Like the idea, but 2 is a house build on sand.Buxton is essential and I feel you need to make every effort to sign him long term.Sano is also essential, but I feel signing him is at best 50 - 50, so you have to have plan B (I have posted mine in another thread).  

Like most of the rest of it.

 

I'll respond to the Dozier comment in another comment. 

 

Yes, signing those three (and I should've included Kepler, who will be a Super 2) requires two sides to agree. But it's common that happens. I'd say the chances for each of them is 75/25. It's just plan hard to turn down a $20-30M guaranteed contract. 

 

But mostly what I'm saying is that trying to do so should be a huge priority this offseason. #1, really. 

 

 

    • glunn likes this
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John Bonnes
Nov 06 2017 09:49 AM

 

That extension offer for Buxton (and Sano) is deeply unserious.

 

Are you saying it isn't enough money? I'll lay it out:

 

Provided Byron Buxton continues to progress, here is a rough estimate of what he (and Twins fans) can expect over the next five years:
• 2018 as a 24-year-old, $550,000
• 2019 as a 25-year-old, $4 million
• 2020 as a 26-year-old, $8 million
• 2021 as a 27-year-old, $12 million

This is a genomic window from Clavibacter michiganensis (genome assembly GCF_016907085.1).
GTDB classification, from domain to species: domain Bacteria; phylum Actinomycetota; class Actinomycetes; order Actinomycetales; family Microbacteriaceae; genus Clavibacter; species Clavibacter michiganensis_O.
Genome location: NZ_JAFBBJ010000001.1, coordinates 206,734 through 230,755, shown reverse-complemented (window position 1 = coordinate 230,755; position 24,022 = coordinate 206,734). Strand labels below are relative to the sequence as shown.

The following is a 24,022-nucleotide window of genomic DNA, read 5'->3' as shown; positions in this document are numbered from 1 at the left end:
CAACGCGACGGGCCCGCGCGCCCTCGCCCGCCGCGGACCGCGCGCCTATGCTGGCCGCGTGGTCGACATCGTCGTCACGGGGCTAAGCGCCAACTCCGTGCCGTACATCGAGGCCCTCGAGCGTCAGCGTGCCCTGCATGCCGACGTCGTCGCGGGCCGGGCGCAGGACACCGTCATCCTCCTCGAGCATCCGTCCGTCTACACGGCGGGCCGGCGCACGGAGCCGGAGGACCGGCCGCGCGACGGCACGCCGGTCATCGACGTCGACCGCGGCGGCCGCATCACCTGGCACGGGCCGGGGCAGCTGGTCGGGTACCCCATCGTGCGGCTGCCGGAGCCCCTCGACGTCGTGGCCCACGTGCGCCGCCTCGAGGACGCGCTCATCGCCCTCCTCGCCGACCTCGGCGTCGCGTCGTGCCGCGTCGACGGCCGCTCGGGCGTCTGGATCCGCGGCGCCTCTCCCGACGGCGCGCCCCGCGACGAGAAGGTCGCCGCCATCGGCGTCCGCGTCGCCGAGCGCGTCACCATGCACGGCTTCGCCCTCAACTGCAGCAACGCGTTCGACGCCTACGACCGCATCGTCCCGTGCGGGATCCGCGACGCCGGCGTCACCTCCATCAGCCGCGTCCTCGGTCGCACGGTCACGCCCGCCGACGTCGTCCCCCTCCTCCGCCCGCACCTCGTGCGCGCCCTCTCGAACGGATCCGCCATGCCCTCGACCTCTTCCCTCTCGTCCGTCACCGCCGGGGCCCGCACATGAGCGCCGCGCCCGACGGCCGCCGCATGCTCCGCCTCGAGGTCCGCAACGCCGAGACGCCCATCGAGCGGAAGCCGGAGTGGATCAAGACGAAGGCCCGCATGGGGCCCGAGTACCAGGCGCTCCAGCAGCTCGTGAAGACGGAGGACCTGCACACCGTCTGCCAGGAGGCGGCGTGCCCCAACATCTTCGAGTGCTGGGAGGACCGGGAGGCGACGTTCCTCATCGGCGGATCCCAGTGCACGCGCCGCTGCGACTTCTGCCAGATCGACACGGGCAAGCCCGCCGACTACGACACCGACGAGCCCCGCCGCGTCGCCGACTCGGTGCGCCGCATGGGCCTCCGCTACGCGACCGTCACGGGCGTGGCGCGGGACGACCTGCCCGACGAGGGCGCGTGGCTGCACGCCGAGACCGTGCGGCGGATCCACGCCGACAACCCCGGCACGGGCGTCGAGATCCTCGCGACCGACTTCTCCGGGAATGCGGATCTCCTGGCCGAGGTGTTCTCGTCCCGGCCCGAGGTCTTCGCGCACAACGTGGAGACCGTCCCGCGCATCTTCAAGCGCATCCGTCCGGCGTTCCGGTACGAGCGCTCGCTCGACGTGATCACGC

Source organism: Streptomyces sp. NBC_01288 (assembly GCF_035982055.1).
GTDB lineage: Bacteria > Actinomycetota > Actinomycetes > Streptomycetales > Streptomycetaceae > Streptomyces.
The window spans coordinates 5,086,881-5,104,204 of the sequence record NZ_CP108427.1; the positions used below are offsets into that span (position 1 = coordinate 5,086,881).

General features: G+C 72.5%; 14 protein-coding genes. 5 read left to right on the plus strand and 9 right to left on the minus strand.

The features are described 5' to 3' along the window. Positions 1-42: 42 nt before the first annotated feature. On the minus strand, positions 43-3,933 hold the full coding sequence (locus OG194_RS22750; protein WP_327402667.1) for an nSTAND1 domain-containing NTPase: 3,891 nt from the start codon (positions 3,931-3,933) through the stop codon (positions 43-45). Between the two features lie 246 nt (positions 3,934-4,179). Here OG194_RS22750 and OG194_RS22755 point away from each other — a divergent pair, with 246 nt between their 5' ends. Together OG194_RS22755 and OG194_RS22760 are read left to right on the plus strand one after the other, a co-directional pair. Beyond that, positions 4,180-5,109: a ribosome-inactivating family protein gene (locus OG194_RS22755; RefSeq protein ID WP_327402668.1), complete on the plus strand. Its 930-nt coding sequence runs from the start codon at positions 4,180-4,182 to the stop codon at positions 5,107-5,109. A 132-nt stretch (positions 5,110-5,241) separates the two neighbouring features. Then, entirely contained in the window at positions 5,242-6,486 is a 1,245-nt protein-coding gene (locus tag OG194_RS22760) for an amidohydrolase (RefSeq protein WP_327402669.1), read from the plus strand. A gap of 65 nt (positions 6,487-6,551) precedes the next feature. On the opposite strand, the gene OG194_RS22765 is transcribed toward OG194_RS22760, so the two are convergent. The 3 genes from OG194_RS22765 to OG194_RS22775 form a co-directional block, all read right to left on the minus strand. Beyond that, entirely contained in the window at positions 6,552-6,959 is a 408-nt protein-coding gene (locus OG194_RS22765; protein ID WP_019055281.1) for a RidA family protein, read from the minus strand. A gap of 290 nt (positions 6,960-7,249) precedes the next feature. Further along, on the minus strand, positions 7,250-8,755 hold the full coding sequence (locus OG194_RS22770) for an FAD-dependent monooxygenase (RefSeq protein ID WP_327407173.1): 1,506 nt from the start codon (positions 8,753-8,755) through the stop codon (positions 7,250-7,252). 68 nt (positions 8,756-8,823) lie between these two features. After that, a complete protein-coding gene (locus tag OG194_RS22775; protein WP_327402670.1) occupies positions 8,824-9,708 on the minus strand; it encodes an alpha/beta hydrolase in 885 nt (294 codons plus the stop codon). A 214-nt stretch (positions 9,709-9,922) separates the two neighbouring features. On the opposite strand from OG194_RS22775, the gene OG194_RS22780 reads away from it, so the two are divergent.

• 2022 as a 28-year-old, signs for a gazillion dollars as a free agent with the Yankees.

 

 

If they do nothing, the Twins hang on to him for four years and pay him $24.5 million. Alternately, the Twins could offer a guaranteed contract that looks like this:
• 2018 as a 24-year-old, $1 million
• 2019 as a 25-year-old, $3 million
• 2020 as a 26-year-old, $6.5 million
• 2021 as a 27-year-old, $10 million
• 2022 as a 28-year-old, $12 million
• 2023 as a 29-year-old, team option of $15 million with a $2 million buyout
• 2024 as a 30-year-old, team option of $17 million
• 2025 as a 31-year-old, signs for a gazillion dollars as a free agent with the Yankees.

 

This way, the Twins get seven years of Buxton, the last two of which is under their prerogative. Buxton gets $32.5 million guaranteed, plus he still is a free agent while he’s only 31 years old.

 

    • glunn and DelusionalTwinsFan like this
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John Bonnes
Nov 06 2017 09:55 AM

 

1. Generally agree. I think you are $10M light on the Buxton deal. He's the top priority. Sano is lower priority this year but I could see signing any of the core six this offseason if the money is right.

2. Dozier's production will not replaced by Adrianza. There is no guarantee Gordon will come close to Dozier's performance in the next two years. Trading Dozier without getting a MLB-ready pitcher is a step back for 2018 and probably 2019.

3. Minor would be a good get for the bullpen. Nicasio would be okay but not my preference.

IMO, your three moves taken together don't move the dial on wins next year.